Total TimePrep: 30 min. + chilling
Makes10 servings (2-1/2 cups syrup)
- MINT SYRUP:
- 2 cups sugar
- 2 cups water
- 2 cups loosely packed chopped fresh mint
- EACH SERVING:
- 1/2 to 3/4 cup crushed ice
- 1/2 to 1 ounce bourbon
- Mint sprig
- For syrup, combine the sugar, water and chopped mint in a large saucepan. Bring to a boil over medium heat; cook until sugar is dissolved, stirring occasionally. Remove from the heat; cool to room temperature.
- Line a mesh strainer with a double layer of cheesecloth or a coffee filter. Strain syrup; discard mint. Cover and refrigerate syrup for at least 2 hours or until chilled.
- For each serving, place ice in a metal julep cup or rocks glass. Pour 1/4 cup mint syrup and bourbon into the glass; stir until mixture is well chilled. Garnish with mint sprig.
Nutrition Facts1/3 cup: 197 calories, 0 fat (0 saturated fat), 0 cholesterol, 6mg sodium, 42g carbohydrate (39g sugars, 1g fiber), 1g protein.
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Nov 28, 2018
First this recipe is quite decent and great for serving a number of people "Quickly" with little fuss, mess and calamity. I would say that it is a modern day interpretation that emphasizes speed, efficiency and convenience for the sake of some flavor, authenticity and nostalgia but we enjoyed it anyhow. Now a note regarding funkewa's Makers Mark version that isn't really all that different in spirit from the above method. Funk's MM recipe still uses simple syrup (website verified), added water and powdered sugar instead of the original simple ingredients (3 plus shaved ice for a total of 4) and methods of making a Mint Julep. - Brandon and Co. To Follow is an excerpt: Corinthian Julep This is my own favorite julep recipe. The name is a reference to St. Paul’s famous poem to charity in his first epistle to the Corinthians, chapter 13, and refers to a julep make with 3 jiggers of whiskey (one each for faith, hope, and charity). It comes from Virginia Hudson’s childhood essays Oh Ye Jigs and Juleps, written around 1900, and was coined by young Virginia’s adult friend Mrs. Ada Harris, who, apparently, was never at a loss for words. Be careful of how many of these you have, or you’ll be at a loss for more than words. Serves 1 2 large, leafy sprigs mint, at least 2 inches long 1 teaspoon sugar (or more, to taste) 3 jiggers (about ½ cup) bourbon 1. Strip the leaves from 1 sprig of mint and drop them into the bottom of a julep cup or tumbler with the sugar. Muddle the mint and sugar until the mint is crushed. Add just enough bourbon to melt the sugar and muddle to combine. 2. Fill half the cup or tumbler with shaved ice and pour in the remaining bourbon. Without touching the cup or tumbler, stir until the outside of the cup begins to frost over. 3. Pack in the ice to the rim, insert a straw, and stir with the straw, again, never touching the sides of the cup, until the entire outside is frosty. Garnish with the reserved mint, pull out the straw (it isn’t properly used for drinking), and serve at once. — From Classical Southern Cooking, by Damon Lee Fowler - 2nd Edition, 2008.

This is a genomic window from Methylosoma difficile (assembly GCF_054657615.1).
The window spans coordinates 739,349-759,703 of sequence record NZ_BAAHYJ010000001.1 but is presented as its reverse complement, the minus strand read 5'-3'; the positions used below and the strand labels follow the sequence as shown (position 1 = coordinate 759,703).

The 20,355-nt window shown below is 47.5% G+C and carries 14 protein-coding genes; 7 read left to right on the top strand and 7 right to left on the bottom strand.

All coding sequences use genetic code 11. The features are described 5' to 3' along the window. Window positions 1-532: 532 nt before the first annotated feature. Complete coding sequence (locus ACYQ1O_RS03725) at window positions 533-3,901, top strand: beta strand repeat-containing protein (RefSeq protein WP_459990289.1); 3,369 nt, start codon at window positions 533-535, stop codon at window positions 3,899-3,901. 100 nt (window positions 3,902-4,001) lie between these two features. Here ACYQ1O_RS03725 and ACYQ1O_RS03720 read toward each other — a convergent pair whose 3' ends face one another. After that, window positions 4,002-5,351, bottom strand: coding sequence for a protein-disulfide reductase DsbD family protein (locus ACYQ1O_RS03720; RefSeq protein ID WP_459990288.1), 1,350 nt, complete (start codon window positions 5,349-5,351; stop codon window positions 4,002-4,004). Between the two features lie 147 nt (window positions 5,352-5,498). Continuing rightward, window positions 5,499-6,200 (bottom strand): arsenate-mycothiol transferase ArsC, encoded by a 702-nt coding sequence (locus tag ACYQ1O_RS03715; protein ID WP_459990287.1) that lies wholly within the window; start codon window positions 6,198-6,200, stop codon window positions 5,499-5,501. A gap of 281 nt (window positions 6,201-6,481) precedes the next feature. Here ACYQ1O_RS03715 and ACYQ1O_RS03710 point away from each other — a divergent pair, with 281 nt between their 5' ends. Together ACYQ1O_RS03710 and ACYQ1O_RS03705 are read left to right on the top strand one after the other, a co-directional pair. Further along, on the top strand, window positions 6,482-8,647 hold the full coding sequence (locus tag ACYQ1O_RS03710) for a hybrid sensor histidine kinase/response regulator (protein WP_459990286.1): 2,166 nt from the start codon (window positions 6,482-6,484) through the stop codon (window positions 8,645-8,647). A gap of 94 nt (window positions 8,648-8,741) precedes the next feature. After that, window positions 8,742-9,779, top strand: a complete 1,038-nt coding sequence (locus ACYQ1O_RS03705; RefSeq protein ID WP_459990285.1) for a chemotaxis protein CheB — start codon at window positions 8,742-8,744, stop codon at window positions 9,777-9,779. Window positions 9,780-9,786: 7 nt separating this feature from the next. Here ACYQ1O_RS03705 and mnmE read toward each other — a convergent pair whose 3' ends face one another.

Jan 16, 2014
My little girl loves horses, so I made this for her last May and we drank it (minus the bourbon) as we watched the Kentucky Derby. We thought it was great.
Sep 16, 2012
So simple and refresh!
Mar 25, 2012
My first post was unfair, I prefer to receive constructive criticism, so I should provide it as well.Here is my favorite Mint Julep mix.I am a Makers Mark Ambassador so Credit is to Makers Mark:Recipe:1-1/2 parts Maker?s Mark® BourbonFresh mint2 tablespoons simple syrup* muddled with mintSplash of distilled waterPowdered sugarMix together simple syrup* muddled with mint, Maker?s Mark® Bourbon and distilled water. Fill glass with crushed ice and pour mixture over top. Sprinkle top of ice with powdered sugar. Garnish with a mint sprig.*Simple syrup1 cup granulated sugar1 cup distilled waterHeat to dissolve sugar, stirring constantly so the sugar does not burn. Set aside to cool.
Dec 26, 2011
Please remove this recipe as an insult to the Ky Mint Julep.There is not an "Ole' Ky Home" that does not have embedded in it's bones, Mint (wild or not) and the propensity to appreciate Bourbon.The Julep is a celebration of that rustic and old Home'sy feel of the casual country.Therefore, Please do not call this a Julep. Maybe it is a "Sport Drink", for those inclined to chase the Derby Winner?